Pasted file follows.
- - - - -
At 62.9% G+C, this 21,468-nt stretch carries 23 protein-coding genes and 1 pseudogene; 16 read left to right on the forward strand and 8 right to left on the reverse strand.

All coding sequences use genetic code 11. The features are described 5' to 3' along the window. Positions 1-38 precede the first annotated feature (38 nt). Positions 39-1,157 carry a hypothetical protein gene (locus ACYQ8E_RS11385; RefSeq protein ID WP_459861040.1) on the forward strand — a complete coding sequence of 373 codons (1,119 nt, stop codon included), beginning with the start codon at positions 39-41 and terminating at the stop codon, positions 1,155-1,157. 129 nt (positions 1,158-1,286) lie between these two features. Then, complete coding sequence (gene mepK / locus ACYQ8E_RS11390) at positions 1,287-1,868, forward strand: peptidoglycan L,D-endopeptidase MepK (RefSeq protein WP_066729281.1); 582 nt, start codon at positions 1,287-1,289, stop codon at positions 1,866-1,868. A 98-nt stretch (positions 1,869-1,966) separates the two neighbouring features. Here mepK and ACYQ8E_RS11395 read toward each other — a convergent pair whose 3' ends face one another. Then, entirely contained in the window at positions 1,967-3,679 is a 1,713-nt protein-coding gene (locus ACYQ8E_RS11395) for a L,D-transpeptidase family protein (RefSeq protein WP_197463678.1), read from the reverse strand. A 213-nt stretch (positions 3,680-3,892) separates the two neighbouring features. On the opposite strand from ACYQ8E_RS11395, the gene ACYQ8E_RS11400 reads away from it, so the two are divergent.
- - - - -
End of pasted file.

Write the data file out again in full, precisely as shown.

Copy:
At 62.9% G+C, this 21,468-nt stretch carries 23 protein-coding genes and 1 pseudogene; 16 read left to right on the forward strand and 8 right to left on the reverse strand.

All coding sequences use genetic code 11. The features are described 5' to 3' along the window. Positions 1-38 precede the first annotated feature (38 nt). Positions 39-1,157 carry a hypothetical protein gene (locus ACYQ8E_RS11385; RefSeq protein ID WP_459861040.1) on the forward strand — a complete coding sequence of 373 codons (1,119 nt, stop codon included), beginning with the start codon at positions 39-41 and terminating at the stop codon, positions 1,155-1,157. 129 nt (positions 1,158-1,286) lie between these two features. Then, complete coding sequence (gene mepK / locus ACYQ8E_RS11390) at positions 1,287-1,868, forward strand: peptidoglycan L,D-endopeptidase MepK (RefSeq protein WP_066729281.1); 582 nt, start codon at positions 1,287-1,289, stop codon at positions 1,866-1,868. A 98-nt stretch (positions 1,869-1,966) separates the two neighbouring features. Here mepK and ACYQ8E_RS11395 read toward each other — a convergent pair whose 3' ends face one another. Then, entirely contained in the window at positions 1,967-3,679 is a 1,713-nt protein-coding gene (locus ACYQ8E_RS11395) for a L,D-transpeptidase family protein (RefSeq protein WP_197463678.1), read from the reverse strand. A 213-nt stretch (positions 3,680-3,892) separates the two neighbouring features. On the opposite strand from ACYQ8E_RS11395, the gene ACYQ8E_RS11400 reads away from it, so the two are divergent.